FredBloggs wrote:Nimrod103 wrote:Correct me if I am wrong but my understanding is that Centrica had a very large customer base, presumably most of whom were on standard rates which were presumably profitable until the Govt came along with their energy cap, which makes those rates untenable. Meanwhile other suppliers have pushed 1 year contracts on more competitive rates, using the car insurance model where if you don't switch provider after 1 year (or 18 months in some cases) you will lose out by being put on an uncompetitive deal. I don't understand why Centrica with its colossal buying power cannot seem to compete in this market.
Meanwhile I been resuming my yearly search for a new energy supplier, and my most competitive deal comes from Bulb, who I have never heard of but as well as offering me the most competitive rates, also brags about supplying me 100% renewable electricity. From what I read in chat rooms, my impression is that Bulb is picking up customers all around. I don't understand how they can do the business, yet Centrica can't.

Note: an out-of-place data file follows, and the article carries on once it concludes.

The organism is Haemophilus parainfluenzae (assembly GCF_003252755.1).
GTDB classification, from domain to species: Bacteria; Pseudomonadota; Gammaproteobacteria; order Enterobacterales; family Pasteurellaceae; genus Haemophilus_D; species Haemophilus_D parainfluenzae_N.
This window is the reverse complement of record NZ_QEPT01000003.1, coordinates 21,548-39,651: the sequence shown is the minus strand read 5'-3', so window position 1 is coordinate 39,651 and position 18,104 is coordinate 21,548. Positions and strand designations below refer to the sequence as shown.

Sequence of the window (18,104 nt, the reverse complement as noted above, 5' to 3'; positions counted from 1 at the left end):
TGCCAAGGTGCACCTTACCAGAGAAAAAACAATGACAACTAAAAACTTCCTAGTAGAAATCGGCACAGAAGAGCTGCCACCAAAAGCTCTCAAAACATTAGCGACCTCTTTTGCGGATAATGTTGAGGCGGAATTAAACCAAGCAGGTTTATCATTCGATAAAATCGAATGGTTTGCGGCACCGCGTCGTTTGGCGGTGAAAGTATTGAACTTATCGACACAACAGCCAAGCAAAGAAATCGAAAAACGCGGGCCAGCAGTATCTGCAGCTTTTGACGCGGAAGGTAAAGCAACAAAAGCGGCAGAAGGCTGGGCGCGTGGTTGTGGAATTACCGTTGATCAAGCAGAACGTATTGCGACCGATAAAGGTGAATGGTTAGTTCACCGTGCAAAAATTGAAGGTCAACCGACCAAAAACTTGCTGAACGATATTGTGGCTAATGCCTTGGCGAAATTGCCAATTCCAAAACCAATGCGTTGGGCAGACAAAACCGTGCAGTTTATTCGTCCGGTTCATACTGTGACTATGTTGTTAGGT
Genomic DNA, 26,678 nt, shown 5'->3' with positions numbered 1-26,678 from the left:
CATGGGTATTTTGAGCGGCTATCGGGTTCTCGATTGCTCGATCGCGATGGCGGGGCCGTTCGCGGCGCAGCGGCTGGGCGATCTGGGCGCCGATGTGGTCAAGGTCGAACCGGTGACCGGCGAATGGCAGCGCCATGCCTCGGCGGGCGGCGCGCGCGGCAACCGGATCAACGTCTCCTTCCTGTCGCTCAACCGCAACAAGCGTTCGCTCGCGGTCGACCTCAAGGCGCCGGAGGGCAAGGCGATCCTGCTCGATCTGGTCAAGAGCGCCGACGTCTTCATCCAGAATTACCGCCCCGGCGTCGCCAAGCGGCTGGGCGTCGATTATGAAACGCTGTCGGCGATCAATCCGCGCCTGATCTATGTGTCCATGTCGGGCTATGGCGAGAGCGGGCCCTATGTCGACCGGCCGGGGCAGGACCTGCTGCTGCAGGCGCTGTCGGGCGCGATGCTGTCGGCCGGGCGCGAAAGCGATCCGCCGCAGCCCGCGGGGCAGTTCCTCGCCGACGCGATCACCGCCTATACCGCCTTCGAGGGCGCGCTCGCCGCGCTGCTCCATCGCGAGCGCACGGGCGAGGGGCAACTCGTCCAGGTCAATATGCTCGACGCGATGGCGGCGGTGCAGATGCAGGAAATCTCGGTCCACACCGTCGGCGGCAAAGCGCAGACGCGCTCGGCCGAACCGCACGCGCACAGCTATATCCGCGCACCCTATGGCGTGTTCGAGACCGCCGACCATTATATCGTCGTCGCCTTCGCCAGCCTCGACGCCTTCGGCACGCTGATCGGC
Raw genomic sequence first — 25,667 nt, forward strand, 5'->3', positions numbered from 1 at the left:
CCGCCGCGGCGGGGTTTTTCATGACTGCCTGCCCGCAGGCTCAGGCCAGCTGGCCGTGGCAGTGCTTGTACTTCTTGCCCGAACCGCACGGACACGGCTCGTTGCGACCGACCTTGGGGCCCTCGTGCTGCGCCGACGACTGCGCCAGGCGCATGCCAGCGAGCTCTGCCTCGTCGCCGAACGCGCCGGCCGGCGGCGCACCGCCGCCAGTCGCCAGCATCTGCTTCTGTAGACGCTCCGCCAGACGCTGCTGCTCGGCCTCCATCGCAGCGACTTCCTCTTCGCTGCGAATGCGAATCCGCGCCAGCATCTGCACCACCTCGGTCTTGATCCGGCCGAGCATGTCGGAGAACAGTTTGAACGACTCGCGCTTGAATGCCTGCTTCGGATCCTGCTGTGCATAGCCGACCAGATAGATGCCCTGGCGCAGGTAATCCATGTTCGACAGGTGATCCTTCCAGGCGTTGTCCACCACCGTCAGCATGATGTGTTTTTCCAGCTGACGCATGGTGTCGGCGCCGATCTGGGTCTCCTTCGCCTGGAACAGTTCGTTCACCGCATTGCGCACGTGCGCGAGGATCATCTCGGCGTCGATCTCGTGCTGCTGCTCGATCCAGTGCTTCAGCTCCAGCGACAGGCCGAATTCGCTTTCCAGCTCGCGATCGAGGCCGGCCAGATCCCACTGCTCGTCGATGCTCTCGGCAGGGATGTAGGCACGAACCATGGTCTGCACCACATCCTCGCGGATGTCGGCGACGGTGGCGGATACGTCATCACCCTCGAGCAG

I am appalled that my holding in Centrica has dropped like it has. The company seems to have lost all ability of running a profitable business for its shareholders. I should have sold out when I learnt that Haythornthwaite was in charge.
Not only that. It's actually much worse. Centrica is a vertically integrated business. It has it's own gas production assets so it is in control from the sea bed to the end user's boiler. It also has it's own CCGT power stations so it's generating it's own electricity too. If that business can't compete against a "Johnny come lately" in the energy business, it really is a dodo.
I assume Centrica (being biased towards gas energy) is being trashed by Govt dictat to push more subsidized renewable energy into the market?
How do you rate Centrica as a merger/takeover target?